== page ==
In addition, while some pollsters use a demographic model to make sure that Democrats and Republicans are weighted according to their numbers in the electorate, other pollsters, such as Quinnipiac University, don't do that. If their sample has 37% Democrats and 35% Republicans, for example, they just assume that is the correct distribution and do not apply any corrections. So for these pollsters, accusations that the 2008 turnout model will not apply to 2012 are irrelevant; they aren't using it. Here is a good article on partisan identification and its impact on polling.
The unskewed polls site has been getting a lot of play on right-wing blogs but its numbers are more imaginary than the square root of -1. The average of all the national polls there has Romney leading Obama 52% to 44%. Unless the voter ID laws prevent massive numbers of minorities and students from voting, there is no way that will come close to being true. While individual pollsters may have bias, our technique of averaging all the nonpartisan ones should get rid of most of any residual bias. For example, in our current map, Colorado is an average of four polls by four different pollsters. Florida and Virginia are an average of six polls each, with six different pollsters per state. The map and numbers above include every poll Scott Rasmussen has published this year, even though earlier studies have shown he has a bias of about 4 points towards the Republicans.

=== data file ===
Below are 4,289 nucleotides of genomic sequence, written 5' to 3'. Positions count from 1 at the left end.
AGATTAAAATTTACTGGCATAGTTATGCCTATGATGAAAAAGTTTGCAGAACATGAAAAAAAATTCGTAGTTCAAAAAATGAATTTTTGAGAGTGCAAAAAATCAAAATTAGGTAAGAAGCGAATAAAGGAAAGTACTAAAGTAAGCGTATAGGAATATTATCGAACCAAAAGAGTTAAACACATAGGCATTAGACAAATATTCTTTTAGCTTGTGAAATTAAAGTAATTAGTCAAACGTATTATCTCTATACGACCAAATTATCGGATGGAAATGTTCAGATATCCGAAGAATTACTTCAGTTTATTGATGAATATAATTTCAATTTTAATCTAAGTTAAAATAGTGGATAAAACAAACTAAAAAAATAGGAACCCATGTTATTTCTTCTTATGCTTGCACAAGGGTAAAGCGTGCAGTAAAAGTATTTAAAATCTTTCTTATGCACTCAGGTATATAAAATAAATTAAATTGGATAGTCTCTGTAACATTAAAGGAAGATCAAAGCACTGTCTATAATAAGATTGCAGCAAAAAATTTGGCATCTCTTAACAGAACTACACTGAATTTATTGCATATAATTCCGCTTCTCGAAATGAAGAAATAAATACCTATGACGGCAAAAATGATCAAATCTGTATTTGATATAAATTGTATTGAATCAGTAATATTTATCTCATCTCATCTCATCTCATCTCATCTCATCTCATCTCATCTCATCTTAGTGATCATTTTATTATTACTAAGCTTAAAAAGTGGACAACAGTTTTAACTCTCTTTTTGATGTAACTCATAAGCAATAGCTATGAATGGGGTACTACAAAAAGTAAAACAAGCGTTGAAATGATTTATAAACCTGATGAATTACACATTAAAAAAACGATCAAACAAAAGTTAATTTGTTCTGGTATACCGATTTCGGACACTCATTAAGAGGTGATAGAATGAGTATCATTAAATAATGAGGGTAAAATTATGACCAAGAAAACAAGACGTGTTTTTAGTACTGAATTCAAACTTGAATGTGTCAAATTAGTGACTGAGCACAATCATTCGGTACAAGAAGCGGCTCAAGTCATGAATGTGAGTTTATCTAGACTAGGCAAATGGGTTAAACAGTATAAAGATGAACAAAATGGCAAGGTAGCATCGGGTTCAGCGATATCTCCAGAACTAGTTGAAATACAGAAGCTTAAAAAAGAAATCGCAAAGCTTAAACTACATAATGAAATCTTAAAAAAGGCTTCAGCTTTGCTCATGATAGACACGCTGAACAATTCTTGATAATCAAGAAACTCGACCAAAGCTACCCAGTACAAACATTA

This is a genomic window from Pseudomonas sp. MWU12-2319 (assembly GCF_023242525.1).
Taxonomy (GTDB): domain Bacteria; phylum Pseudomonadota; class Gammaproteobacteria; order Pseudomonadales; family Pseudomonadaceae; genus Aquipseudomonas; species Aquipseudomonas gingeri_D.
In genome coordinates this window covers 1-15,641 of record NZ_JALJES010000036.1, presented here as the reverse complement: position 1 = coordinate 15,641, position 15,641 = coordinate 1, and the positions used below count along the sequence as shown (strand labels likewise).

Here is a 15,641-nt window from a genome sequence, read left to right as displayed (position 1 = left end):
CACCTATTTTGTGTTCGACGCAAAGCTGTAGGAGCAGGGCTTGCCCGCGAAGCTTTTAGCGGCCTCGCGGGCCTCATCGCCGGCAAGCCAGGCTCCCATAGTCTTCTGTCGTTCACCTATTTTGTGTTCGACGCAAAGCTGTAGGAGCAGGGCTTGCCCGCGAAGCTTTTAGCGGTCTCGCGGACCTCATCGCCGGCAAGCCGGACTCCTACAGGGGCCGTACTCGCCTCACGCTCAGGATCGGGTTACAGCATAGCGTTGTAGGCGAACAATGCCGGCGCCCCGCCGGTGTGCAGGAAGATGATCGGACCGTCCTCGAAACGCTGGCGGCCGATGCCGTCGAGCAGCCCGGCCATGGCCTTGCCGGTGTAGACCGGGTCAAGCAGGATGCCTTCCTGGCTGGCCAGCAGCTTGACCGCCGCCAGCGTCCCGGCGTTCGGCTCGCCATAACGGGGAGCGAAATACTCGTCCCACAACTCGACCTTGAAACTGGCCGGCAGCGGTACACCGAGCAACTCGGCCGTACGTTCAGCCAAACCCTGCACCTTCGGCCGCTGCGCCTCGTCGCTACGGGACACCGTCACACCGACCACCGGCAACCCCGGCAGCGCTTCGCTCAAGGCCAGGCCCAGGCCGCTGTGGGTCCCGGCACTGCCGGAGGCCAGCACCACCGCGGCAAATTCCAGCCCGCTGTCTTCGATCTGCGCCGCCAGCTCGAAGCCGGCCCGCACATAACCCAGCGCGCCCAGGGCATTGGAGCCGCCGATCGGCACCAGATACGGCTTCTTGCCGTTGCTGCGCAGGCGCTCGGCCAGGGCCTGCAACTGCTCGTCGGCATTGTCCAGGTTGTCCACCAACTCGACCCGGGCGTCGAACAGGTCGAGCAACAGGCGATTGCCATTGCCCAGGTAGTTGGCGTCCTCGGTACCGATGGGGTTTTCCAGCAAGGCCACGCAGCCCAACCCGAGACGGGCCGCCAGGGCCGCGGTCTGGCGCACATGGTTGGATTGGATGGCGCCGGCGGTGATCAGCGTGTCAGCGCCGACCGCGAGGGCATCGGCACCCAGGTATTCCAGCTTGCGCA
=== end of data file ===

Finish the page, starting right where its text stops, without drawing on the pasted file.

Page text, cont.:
Nevertheless, as a thought experiment, suppose all the pollsters had a bias of +3 for the Democrats, what would the map look like? It is easy to run this experiment. All that is necessary is to add 3 to every Republican score in every poll in the database and subtract 3 from every Democratic score. Here is the resulting map. The electoral vote score is 237 for Obama and 273 for Romney, with Wisconsin and Ohio ties. If we redo the experiment assuming only a 2% bias, Obama leads 284 to 248 with Iowa tied.
What does this experiment show us? Roughly, that Obama is about 2.5% ahead. While this is a completely different way of measuring public opinion than a national poll, in a way it is probably better since it uses data from more than a dozen state pollsters and has a vastly larger sample size than any national poll does. The conclusion is that if Romney does well enough in the first debate to shift public opinion in his direction by 3%, he will have a lead in the electoral college.
Participants on the betting site intrade.com are dumping stock in Romney-2012 with no end in sight. During most of August, Romney's chances fluctuated in a narrow band from 38% to 44%. In the past week it has dropped to 27%. If you are convinced Romney is going to win, here is a chance to quadruple your money in the space of 6 weeks. Not even Bain Capital could come up with an investment that good. Here is the graph of Romney's chances according to Intrade since Aug. 1, 2012.